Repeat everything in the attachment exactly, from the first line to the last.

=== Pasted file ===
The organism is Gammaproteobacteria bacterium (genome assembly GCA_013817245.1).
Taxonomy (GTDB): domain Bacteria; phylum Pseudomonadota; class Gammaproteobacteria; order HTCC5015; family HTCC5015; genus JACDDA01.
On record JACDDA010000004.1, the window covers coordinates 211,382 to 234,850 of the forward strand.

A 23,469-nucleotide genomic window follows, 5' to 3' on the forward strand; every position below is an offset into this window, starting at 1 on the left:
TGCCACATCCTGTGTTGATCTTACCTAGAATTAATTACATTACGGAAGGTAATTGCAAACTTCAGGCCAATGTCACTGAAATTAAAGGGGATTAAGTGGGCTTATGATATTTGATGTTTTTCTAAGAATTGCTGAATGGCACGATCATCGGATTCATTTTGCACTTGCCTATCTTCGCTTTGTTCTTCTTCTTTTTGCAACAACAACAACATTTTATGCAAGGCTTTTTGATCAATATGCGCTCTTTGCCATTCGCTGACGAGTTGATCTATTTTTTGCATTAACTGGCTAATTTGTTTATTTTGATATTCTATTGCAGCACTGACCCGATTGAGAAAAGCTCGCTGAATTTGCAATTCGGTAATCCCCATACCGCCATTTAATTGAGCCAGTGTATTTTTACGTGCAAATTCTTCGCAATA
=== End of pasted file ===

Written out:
The organism is Gammaproteobacteria bacterium (genome assembly GCA_013817245.1).
Taxonomy (GTDB): domain Bacteria; phylum Pseudomonadota; class Gammaproteobacteria; order HTCC5015; family HTCC5015; genus JACDDA01.
On record JACDDA010000004.1, the window covers coordinates 211,382 to 234,850 of the forward strand.

A 23,469-nucleotide genomic window follows, 5' to 3' on the forward strand; every position below is an offset into this window, starting at 1 on the left:
TGCCACATCCTGTGTTGATCTTACCTAGAATTAATTACATTACGGAAGGTAATTGCAAACTTCAGGCCAATGTCACTGAAATTAAAGGGGATTAAGTGGGCTTATGATATTTGATGTTTTTCTAAGAATTGCTGAATGGCACGATCATCGGATTCATTTTGCACTTGCCTATCTTCGCTTTGTTCTTCTTCTTTTTGCAACAACAACAACATTTTATGCAAGGCTTTTTGATCAATATGCGCTCTTTGCCATTCGCTGACGAGTTGATCTATTTTTTGCATTAACTGGCTAATTTGTTTATTTTGATATTCTATTGCAGCACTGACCCGATTGAGAAAAGCTCGCTGAATTTGCAATTCGGTAATCCCCATACCGCCATTTAATTGAGCCAGTGTATTTTTACGTGCAAATTCTTCGCAATA